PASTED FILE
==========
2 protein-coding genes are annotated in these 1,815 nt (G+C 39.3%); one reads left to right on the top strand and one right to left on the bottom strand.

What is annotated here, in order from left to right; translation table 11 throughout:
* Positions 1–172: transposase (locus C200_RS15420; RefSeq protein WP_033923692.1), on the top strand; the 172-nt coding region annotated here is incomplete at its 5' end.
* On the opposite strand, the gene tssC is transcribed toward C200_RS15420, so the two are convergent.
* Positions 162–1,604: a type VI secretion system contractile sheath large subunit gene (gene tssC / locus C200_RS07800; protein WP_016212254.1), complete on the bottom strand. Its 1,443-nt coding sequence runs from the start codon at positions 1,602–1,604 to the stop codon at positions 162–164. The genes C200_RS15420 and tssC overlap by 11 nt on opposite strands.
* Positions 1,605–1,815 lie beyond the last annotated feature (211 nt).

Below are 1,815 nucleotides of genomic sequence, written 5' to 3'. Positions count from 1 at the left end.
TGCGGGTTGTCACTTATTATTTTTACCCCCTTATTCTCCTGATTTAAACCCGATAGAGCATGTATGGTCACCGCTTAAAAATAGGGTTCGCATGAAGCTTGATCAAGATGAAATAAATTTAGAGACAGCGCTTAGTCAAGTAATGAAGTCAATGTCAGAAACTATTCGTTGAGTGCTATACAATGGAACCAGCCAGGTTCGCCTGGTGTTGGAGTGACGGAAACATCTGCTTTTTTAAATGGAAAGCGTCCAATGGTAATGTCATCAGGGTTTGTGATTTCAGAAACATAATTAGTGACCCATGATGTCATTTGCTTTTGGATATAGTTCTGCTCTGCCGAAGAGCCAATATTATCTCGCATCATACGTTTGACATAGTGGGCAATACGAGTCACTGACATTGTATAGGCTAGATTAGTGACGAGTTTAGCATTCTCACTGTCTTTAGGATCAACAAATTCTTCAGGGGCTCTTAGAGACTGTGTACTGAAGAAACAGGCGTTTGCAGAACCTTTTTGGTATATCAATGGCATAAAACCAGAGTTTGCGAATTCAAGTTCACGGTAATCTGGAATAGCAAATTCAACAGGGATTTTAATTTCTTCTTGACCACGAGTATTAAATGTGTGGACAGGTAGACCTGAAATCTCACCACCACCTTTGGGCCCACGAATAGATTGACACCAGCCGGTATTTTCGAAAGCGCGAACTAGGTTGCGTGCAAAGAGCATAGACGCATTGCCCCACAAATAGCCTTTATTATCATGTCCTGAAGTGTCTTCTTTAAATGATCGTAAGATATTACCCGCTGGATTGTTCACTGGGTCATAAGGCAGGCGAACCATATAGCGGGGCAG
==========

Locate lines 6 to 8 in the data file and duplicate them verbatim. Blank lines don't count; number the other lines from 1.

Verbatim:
* Positions 1,605–1,815 lie beyond the last annotated feature (211 nt).

Below are 1,815 nucleotides of genomic sequence, written 5' to 3'. Positions count from 1 at the left end.
TGCGGGTTGTCACTTATTATTTTTACCCCCTTATTCTCCTGATTTAAACCCGATAGAGCATGTATGGTCACCGCTTAAAAATAGGGTTCGCATGAAGCTTGATCAAGATGAAATAAATTTAGAGACAGCGCTTAGTCAAGTAATGAAGTCAATGTCAGAAACTATTCGTTGAGTGCTATACAATGGAACCAGCCAGGTTCGCCTGGTGTTGGAGTGACGGAAACATCTGCTTTTTTAAATGGAAAGCGTCCAATGGTAATGTCATCAGGGTTTGTGATTTCAGAAACATAATTAGTGACCCATGATGTCATTTGCTTTTGGATATAGTTCTGCTCTGCCGAAGAGCCAATATTATCTCGCATCATACGTTTGACATAGTGGGCAATACGAGTCACTGACATTGTATAGGCTAGATTAGTGACGAGTTTAGCATTCTCACTGTCTTTAGGATCAACAAATTCTTCAGGGGCTCTTAGAGACTGTGTACTGAAGAAACAGGCGTTTGCAGAACCTTTTTGGTATATCAATGGCATAAAACCAGAGTTTGCGAATTCAAGTTCACGGTAATCTGGAATAGCAAATTCAACAGGGATTTTAATTTCTTCTTGACCACGAGTATTAAATGTGTGGACAGGTAGACCTGAAATCTCACCACCACCTTTGGGCCCACGAATAGATTGACACCAGCCGGTATTTTCGAAAGCGCGAACTAGGTTGCGTGCAAAGAGCATAGACGCATTGCCCCACAAATAGCCTTTATTATCATGTCCTGAAGTGTCTTCTTTAAATGATCGTAAGATATTACCCGCTGGATTGTTCACTGGGTCATAAGGCAGGCGAACCATATAGCGGGGCAG